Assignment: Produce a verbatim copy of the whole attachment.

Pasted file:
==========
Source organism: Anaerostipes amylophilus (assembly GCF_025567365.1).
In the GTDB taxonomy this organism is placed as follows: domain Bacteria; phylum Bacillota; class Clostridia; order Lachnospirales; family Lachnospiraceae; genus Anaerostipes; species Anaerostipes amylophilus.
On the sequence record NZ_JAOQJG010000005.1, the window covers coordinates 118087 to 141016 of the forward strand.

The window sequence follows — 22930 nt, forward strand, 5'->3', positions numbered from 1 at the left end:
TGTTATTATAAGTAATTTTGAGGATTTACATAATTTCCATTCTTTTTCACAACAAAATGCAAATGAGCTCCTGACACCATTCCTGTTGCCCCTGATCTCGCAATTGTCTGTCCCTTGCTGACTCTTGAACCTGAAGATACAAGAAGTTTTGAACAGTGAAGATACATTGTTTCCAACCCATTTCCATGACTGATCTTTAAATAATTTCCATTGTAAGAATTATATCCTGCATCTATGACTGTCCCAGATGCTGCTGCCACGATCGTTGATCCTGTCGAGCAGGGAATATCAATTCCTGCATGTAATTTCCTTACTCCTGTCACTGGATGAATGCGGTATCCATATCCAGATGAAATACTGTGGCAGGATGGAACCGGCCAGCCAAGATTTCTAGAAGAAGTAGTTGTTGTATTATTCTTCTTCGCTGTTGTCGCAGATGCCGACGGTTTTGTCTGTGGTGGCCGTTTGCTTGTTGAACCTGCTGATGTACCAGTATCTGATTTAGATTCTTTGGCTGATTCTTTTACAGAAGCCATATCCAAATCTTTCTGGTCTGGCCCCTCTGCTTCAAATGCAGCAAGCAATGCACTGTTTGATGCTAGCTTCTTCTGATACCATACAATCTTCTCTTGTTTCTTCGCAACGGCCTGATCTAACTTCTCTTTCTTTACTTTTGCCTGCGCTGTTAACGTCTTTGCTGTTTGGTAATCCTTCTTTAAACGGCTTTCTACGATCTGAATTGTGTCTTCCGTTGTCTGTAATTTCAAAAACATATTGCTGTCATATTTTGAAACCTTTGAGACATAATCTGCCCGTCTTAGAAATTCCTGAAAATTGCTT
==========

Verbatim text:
Source organism: Anaerostipes amylophilus (assembly GCF_025567365.1).
In the GTDB taxonomy this organism is placed as follows: domain Bacteria; phylum Bacillota; class Clostridia; order Lachnospirales; family Lachnospiraceae; genus Anaerostipes; species Anaerostipes amylophilus.
On the sequence record NZ_JAOQJG010000005.1, the window covers coordinates 118087 to 141016 of the forward strand.

The window sequence follows — 22930 nt, forward strand, 5'->3', positions numbered from 1 at the left end:
TGTTATTATAAGTAATTTTGAGGATTTACATAATTTCCATTCTTTTTCACAACAAAATGCAAATGAGCTCCTGACACCATTCCTGTTGCCCCTGATCTCGCAATTGTCTGTCCCTTGCTGACTCTTGAACCTGAAGATACAAGAAGTTTTGAACAGTGAAGATACATTGTTTCCAACCCATTTCCATGACTGATCTTTAAATAATTTCCATTGTAAGAATTATATCCTGCATCTATGACTGTCCCAGATGCTGCTGCCACGATCGTTGATCCTGTCGAGCAGGGAATATCAATTCCTGCATGTAATTTCCTTACTCCTGTCACTGGATGAATGCGGTATCCATATCCAGATGAAATACTGTGGCAGGATGGAACCGGCCAGCCAAGATTTCTAGAAGAAGTAGTTGTTGTATTATTCTTCTTCGCTGTTGTCGCAGATGCCGACGGTTTTGTCTGTGGTGGCCGTTTGCTTGTTGAACCTGCTGATGTACCAGTATCTGATTTAGATTCTTTGGCTGATTCTTTTACAGAAGCCATATCCAAATCTTTCTGGTCTGGCCCCTCTGCTTCAAATGCAGCAAGCAATGCACTGTTTGATGCTAGCTTCTTCTGATACCATACAATCTTCTCTTGTTTCTTCGCAACGGCCTGATCTAACTTCTCTTTCTTTACTTTTGCCTGCGCTGTTAACGTCTTTGCTGTTTGGTAATCCTTCTTTAAACGGCTTTCTACGATCTGAATTGTGTCTTCCGTTGTCTGTAATTTCAAAAACATATTGCTGTCATATTTTGAAACCTTTGAGACATAATCTGCCCGTCTTAGAAATTCCTGAAAATTGCTT